Special Grants are typically only awarded in extraordinary circumstances outside ‘business as usual in policing’ to cover the costs to local forces of major events occurring on a single day, such as terrorist attacks.
Commissioner Holloway’s lobbying efforts persuaded the Home Office that her rural force has faced unprecedented demand outside the usual business of a rural force on low funding and she has secured unparalleled investment into local policing and partners. As a direct result, the force’s Boson guns and gangs team has been backed with Special Grants worth £4.571m, £3m and £2.9m respectively over the past three years, due to the scale of the challenge in Bedfordshire as well as the latest £2.1m grant.
Additional Home Office ‘surge funding’ money of £1.38m last year and £908,000 this year has been used to run enforcement activity to tackle Serious Youth Violence, while annual grants of £880,000 have been awarded to the PCC to fund Bedfordshire’s Violence and Exploitation Reduction Unit for the past two years and again for at least a further 12 months.
When the PCC and Bedfordshire Police hosted Mr Malthouse last year, they gave him presentations on the work of Boson as well as Operation Costello, with two Special Grants having been awarded to the force since this visit.
The PCC has also bid for similar government funding to run Operation Costello for the next two years, beyond her term, as the force looks to mount its largest ever assault on organised crime.
The Eastern Region Special Operations Unit has also run a number of major operations targeting organised crime in Bedfordshire and across the region as part of Operation Venetic. The regional unit’s work in Luton has resulted in the seizure of 90 kilos of Class A drugs, seven firearms, around £40,000 in cash, as well as jewellery worth in the region of £250,000.
The diversionary work and police enforcement collectively have meant a nine per cent reduction in Serious Youth Violence in Bedfordshire between March 2019 and March 2020, which equates to around 200 fewer victims who are alive or living without life-changing injuries.
In addition, there were no reports of firearms discharges or incidents of serious violence directly attributed to Bedfordshire’s Organised Crime Groups or gangs between August and January.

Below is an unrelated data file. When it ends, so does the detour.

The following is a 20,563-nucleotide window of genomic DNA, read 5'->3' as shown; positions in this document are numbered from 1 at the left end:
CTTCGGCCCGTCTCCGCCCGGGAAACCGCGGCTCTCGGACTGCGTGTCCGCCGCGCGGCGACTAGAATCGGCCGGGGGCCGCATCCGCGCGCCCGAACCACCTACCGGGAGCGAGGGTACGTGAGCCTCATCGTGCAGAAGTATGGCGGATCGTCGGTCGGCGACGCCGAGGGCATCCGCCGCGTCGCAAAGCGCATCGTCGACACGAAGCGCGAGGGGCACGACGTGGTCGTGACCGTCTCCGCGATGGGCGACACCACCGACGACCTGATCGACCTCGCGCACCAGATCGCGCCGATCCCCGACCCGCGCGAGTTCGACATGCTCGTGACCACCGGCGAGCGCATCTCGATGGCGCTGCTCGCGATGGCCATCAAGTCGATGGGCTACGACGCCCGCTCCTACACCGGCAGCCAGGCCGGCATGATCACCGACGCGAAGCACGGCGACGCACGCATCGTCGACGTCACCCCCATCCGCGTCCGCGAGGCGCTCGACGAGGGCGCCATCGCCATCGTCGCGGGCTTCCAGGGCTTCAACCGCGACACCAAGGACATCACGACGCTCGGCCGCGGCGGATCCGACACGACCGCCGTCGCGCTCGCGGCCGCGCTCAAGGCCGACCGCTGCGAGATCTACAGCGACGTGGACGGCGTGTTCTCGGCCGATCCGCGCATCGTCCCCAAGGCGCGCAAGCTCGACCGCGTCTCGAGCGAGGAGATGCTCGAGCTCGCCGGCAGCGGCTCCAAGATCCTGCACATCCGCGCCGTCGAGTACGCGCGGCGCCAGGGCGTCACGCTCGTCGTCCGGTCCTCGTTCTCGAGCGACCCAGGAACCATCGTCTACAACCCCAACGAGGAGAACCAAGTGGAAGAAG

“This is an extraordinary achievement for Det Supt Julie Henderson and her team and to bring home the truth of this, when I came to Bedfordshire as PCC in May 2016, we were fifth among all 43 forces in England and Wales for gun crime,” said PCC Holloway.
Detective Superintendent Julie Henderson, who is leading Operation Costello, said: “The intelligence and investigative work under this operation has given us a once in a generation opportunity to dismantle the organised criminal gangs blighting lives and communities in Luton.
“These gangs prey on and exploit children and vulnerable people to make their money, plain and simple. You can help us shine a light on this exploitation. If you think someone has money, property or expensive possessions beyond what they could realistically pay for, this could be a sign they are involved in organised crime. Have no doubt – you will be making your community safer if you report these concerns, to either ourselves or Crimestoppers.”
Anyone with any information about drug dealing and organised crime can report it via Bedfordshire.police.uk/report
Alternatively the public can contact Crimestoppers, anonymously, on 0800 555 111 or by visiting their website. All of these totally anonymous reports which cannot be traced back to the source are fed into police intelligence systems and can help police build up a better picture of organised crime, even if officers are not able to proceed to an arrest straight away.
For more information visit this landing page on the Crimestoppers website.